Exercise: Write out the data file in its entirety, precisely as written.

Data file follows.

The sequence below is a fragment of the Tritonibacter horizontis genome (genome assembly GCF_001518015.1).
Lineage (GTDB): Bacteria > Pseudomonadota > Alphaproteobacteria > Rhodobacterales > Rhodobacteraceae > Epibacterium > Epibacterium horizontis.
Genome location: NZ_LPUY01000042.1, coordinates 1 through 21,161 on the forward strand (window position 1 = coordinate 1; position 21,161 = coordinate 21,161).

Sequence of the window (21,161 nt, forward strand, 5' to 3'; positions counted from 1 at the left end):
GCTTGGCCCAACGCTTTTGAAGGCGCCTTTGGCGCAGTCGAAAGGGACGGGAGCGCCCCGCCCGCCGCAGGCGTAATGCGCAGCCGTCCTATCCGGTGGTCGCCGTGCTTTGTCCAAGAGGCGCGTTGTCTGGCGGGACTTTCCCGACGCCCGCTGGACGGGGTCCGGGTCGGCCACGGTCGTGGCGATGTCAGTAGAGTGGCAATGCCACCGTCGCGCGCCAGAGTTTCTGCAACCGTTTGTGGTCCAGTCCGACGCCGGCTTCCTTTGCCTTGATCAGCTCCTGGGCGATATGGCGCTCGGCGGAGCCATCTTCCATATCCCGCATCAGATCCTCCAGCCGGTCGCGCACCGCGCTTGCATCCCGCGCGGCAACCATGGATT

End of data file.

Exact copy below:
The sequence below is a fragment of the Tritonibacter horizontis genome (genome assembly GCF_001518015.1).
Lineage (GTDB): Bacteria > Pseudomonadota > Alphaproteobacteria > Rhodobacterales > Rhodobacteraceae > Epibacterium > Epibacterium horizontis.
Genome location: NZ_LPUY01000042.1, coordinates 1 through 21,161 on the forward strand (window position 1 = coordinate 1; position 21,161 = coordinate 21,161).

Sequence of the window (21,161 nt, forward strand, 5' to 3'; positions counted from 1 at the left end):
GCTTGGCCCAACGCTTTTGAAGGCGCCTTTGGCGCAGTCGAAAGGGACGGGAGCGCCCCGCCCGCCGCAGGCGTAATGCGCAGCCGTCCTATCCGGTGGTCGCCGTGCTTTGTCCAAGAGGCGCGTTGTCTGGCGGGACTTTCCCGACGCCCGCTGGACGGGGTCCGGGTCGGCCACGGTCGTGGCGATGTCAGTAGAGTGGCAATGCCACCGTCGCGCGCCAGAGTTTCTGCAACCGTTTGTGGTCCAGTCCGACGCCGGCTTCCTTTGCCTTGATCAGCTCCTGGGCGATATGGCGCTCGGCGGAGCCATCTTCCATATCCCGCATCAGATCCTCCAGCCGGTCGCGCACCGCGCTTGCATCCCGCGCGGCAACCATGGATT